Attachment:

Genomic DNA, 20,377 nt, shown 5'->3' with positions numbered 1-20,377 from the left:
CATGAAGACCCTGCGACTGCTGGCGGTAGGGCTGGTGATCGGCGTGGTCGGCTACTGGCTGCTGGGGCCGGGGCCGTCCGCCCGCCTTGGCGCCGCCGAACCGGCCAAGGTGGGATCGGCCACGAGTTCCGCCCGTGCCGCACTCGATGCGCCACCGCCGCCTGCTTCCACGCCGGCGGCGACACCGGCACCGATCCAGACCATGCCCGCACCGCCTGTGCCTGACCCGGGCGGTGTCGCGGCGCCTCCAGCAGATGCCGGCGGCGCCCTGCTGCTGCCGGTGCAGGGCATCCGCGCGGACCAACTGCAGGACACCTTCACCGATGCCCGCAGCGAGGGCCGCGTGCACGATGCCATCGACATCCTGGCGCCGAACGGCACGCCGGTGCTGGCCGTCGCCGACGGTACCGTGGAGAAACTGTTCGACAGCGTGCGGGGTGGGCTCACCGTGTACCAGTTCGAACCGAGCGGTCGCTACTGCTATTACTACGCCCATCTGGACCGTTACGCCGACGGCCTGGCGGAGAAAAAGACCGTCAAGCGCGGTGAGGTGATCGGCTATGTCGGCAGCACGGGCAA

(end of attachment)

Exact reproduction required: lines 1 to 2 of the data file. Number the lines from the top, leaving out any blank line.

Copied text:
Genomic DNA, 20,377 nt, shown 5'->3' with positions numbered 1-20,377 from the left:
CATGAAGACCCTGCGACTGCTGGCGGTAGGGCTGGTGATCGGCGTGGTCGGCTACTGGCTGCTGGGGCCGGGGCCGTCCGCCCGCCTTGGCGCCGCCGAACCGGCCAAGGTGGGATCGGCCACGAGTTCCGCCCGTGCCGCACTCGATGCGCCACCGCCGCCTGCTTCCACGCCGGCGGCGACACCGGCACCGATCCAGACCATGCCCGCACCGCCTGTGCCTGACCCGGGCGGTGTCGCGGCGCCTCCAGCAGATGCCGGCGGCGCCCTGCTGCTGCCGGTGCAGGGCATCCGCGCGGACCAACTGCAGGACACCTTCACCGATGCCCGCAGCGAGGGCCGCGTGCACGATGCCATCGACATCCTGGCGCCGAACGGCACGCCGGTGCTGGCCGTCGCCGACGGTACCGTGGAGAAACTGTTCGACAGCGTGCGGGGTGGGCTCACCGTGTACCAGTTCGAACCGAGCGGTCGCTACTGCTATTACTACGCCCATCTGGACCGTTACGCCGACGGCCTGGCGGAGAAAAAGACCGTCAAGCGCGGTGAGGTGATCGGCTATGTCGGCAGCACGGGCAA